Flying Squirrel games are affordable (even I did a double take at the $6-$10 price tag), convenient, and tons of fun for everyone in the family.  My kids don’t even understand baseball, but they love going to these games.  The low ticket prices are in no way reflected in the experience you get when you go to a game.  Almost every series has a fun promotional giveaway like pillow cases, lunch boxes, umbrellas, baseball bats and more.  There are also theme nights including Fireworks Nights and “Bark in the Park” where you can actually bring dogs to the game (it obviously didn’t take them long to figure out where Richmonder’s hearts are).  And of course there are the nights the kids get to run the bases.  Don’t deny it, you wish you could run too.  Many parents “pretend” they need to run with their kid (tip:  don’t leave your kid in the dust, it’s an instant giveaway).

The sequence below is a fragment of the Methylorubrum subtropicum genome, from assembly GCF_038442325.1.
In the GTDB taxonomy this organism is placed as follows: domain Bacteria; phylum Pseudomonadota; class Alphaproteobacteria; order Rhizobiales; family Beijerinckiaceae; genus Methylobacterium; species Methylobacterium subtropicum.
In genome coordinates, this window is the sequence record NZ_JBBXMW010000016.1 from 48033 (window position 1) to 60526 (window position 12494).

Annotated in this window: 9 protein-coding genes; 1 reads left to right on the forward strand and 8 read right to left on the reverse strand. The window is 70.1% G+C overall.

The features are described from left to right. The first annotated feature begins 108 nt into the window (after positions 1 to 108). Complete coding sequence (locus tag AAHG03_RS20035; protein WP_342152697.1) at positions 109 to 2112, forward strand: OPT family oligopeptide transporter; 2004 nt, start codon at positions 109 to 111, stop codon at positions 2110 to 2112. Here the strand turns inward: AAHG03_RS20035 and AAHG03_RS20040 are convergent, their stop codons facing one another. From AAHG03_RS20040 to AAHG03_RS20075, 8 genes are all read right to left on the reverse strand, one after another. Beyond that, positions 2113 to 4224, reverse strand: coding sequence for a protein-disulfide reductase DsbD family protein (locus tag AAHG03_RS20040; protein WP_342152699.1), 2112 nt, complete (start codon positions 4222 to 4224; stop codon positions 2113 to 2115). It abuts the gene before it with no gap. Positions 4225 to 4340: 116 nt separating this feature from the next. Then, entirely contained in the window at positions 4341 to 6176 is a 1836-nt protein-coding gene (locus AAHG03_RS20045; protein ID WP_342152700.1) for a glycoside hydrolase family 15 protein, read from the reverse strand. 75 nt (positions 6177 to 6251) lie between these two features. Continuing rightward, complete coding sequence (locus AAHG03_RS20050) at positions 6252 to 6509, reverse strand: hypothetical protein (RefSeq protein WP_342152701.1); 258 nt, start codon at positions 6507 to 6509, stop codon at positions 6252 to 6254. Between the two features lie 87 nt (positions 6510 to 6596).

In line with their “family atmosphere” theme, the team included a Kids Zone (1st base side), Picnic area (third base side), and Ultimate Family Entertainment area (main plaza) in the stadium renovations.

The Flying Squirrels have also jumped into the Richmond community with both feet.  First and foremost, Nutzy is everywhere.  I see him at the kids’ school, street festivals, the games, when I go to dinner at CiCi’s, Nutzy is always there (and no, I’m not crazy, he’s really there).  The marketing for this team is fantastic and kids love it.  In addition to fundraising for local and national organizations, they also participated in Toys for Tots, Coats for Kids, and the recent Stuff the Bus program.  During the school year kids have the opportunity to receive free game tickets for reading books and for every A they receive on their report card (K-12 only, sorry guys).  Finally, I can’t even begin to list the community sponsorships that the Squirrels have participated in.  They stepped up just at the right time to fill in for Ukrops’ absence.